Beware, Marcus Mariota.
In case you hadn't heard, on Saturday Mariota won the Heisman Trophy, and the chatter has already begun over whether he might be the No. 1 overall draft pick in next year's National Football League draft.
Then Sunday happened.
Cleveland Browns rookie quarterback Johnny Manziel (also a Heisman-winner) made his professional football debut, and it wasn't remotely pretty. By the fourth quarter, the Browns coaches may well have been yelling "mayday" into their headsets.
Of course, it is just one game. And of course, Mariota is not Manziel.
But this year has not been a kind one for young quarterbacks in the NFL. Indeed, if 2012 was a coming out party for a new generation of pro quarterbacks, then in 2014, the cops have arrived to shut it down.
Not only has their style of play – as exciting with their legs as with their arms – been exposed, but so has the notion that the college quarterbacks of today are more suited to success in their rookie seasons. The college game may have changed – and radically – in recent years, but it's still not enough to prepare quarterbacks for what they see the first time they stand behind center in the pros.
The Browns turned to Manziel Sunday because previous starter Brian Hoyer threw one touchdown and eight interceptions the past four games – and had looked bad doing it. Remarkably, Manziel looked worse. His final stat line: 10-18 for 80 yards with two interceptions and zero touchdowns.
This year, some of the debutants of 2012 have looked little better.
The Washington Redskins' Robert Griffin III won the rookie of the year award in 2012. Two games ago, he was benched, though he played Sunday (and lost) after journeyman quarterback Colt McCoy got injured.
Colin Kaepernick of the San Francisco 49ers was not a rookie in 2012 – he was a first-year starter as a second-year pro – but he took the San Francisco 49ers to within seven yards of a Super Bowl title. Now, 49ers fans are burning Kaepernick jerseys.
Russell Wilson and Andrew Luck also took their teams, the Seattle Seahawks and the Indianapolis Colts, to the playoffs in their 2012 rookie years. But they have fared better – Wilson because he has arguably the league's best defense and running back behind him, and Luck because he was seen as the best college quarterback prospect since Peyton Manning.
That's once-in-a-generation, if you're counting, and that math is bearing out. On Sunday, he clinched a playoff spot for the Colts, his third in his three years as a pro.
A generation ago, many quarterbacks didn't even play in their rookie seasons. The transition from college to pro was seen as too difficult. The pro game was too fast, the schematic concepts too complicated, the passes required too difficult. Quarterbacks needed time to marinate and develop.
It seemed 2012 demolished that thinking. But 2014 might bring it back.
Game after unwatchable game, it is becoming plain that 2012 was an anomaly, and the expectations that it raised for first-year quarterbacks might well be damaging their long-term development.
Two other quarterbacks from 2012 (Nick Foles and Ryan Tannehill) have shown flashes of greatness in their second and third years. But every other quarterback selected in the first three rounds since then has simply not been able to cope. The four top quarterbacks selected in this year's draft (Blake Bortles, Manziel, Teddy Bridgewater, and Derek Carr) have a combined record of 9-30.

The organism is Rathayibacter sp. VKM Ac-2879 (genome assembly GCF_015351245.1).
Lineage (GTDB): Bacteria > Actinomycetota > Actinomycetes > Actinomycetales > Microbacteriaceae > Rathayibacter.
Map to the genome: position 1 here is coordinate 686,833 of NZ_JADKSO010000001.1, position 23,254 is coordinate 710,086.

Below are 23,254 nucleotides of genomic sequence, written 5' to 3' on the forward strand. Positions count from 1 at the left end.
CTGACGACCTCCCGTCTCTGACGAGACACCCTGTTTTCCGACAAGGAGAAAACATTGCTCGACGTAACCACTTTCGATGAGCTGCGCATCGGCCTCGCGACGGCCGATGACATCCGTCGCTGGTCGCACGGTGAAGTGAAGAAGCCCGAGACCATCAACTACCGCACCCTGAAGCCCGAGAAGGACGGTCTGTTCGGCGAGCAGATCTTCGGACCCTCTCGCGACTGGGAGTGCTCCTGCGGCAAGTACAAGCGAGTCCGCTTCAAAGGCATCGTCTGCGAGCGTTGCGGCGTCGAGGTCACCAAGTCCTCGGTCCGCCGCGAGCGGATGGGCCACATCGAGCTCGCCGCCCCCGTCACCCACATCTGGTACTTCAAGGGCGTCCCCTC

This is not necessarily an indictment of them. But it's evidence that the old rule still applies: The pro game is too fast, too complicated, and the throws required too difficult for most first-year and perhaps even second-year quarterbacks.
This has been exacerbated by trends in the college game, where mobile quarterbacks play wide-open spread offenses that eviscerate lesser competition. Their reads and throws are easy, and when they're not, these quarterbacks then make plays with their legs – and win widespread praise (and Heisman Trophies) for it. After all, it's Fred Astaire dancing out of the pocket. What's not to love?
But none of this works very well in the pros. At some point, college quarterbacks have to learn to become pocket passers, and that takes time.
Enter Mariota, the newly crowned Heisman trophy winner.
In many ways, it's the same scouting report that came with Manziel, Griffin, or Kaepernick. Writes NFL analyst Bucky Brooks:
While he's an impressive athlete with considerable arm talent, he remains a bit of a developmental prospect as a dropback passer. Sure, a creative offensive play caller can mask Mariota's deficiencies by running some of the core concepts of the spread, but Mariota will only become a franchise player when he learns how to consistently win from the pocket.
ESPN draft analyst Mel Kiper Jr. says Mariota doesn't yet have pro-level accuracy because he didn't need it in college. His receivers were (by pro standards) wide open. "Could he be really good?" Kiper asks. "If you’re patient with him, if you wait and let him evolve, and we don’t write him off as a bust early on, then you’re fine.”
The same might be true of Manziel. But the fact is, NFL teams don't have time anymore. In the salary cap era, draft picks are precious. They are the only way to bring in top-end talent at manageable prices. The idea of using a No. 1 pick on someone, then sitting him for one or two seasons as the team loses, would take a brave general manager.
This year, the Jacksonville Jaguars vowed not to play Bortles (the No. 8 pick overall). He was starting by the third game.
Some quarterbacks learn on the job. Manning went 3-13 his rookie year, then 13-3 his second year. But Griffin and Kaepernick are now being exposed because they have not improved since their rookie years. Meanwhile, Manziel on Sunday looked like a player utterly out of his depth.
Already, the Redskins are talking about cutting ties with Griffin after this season. For Manziel, it seems, the clock is already ticking.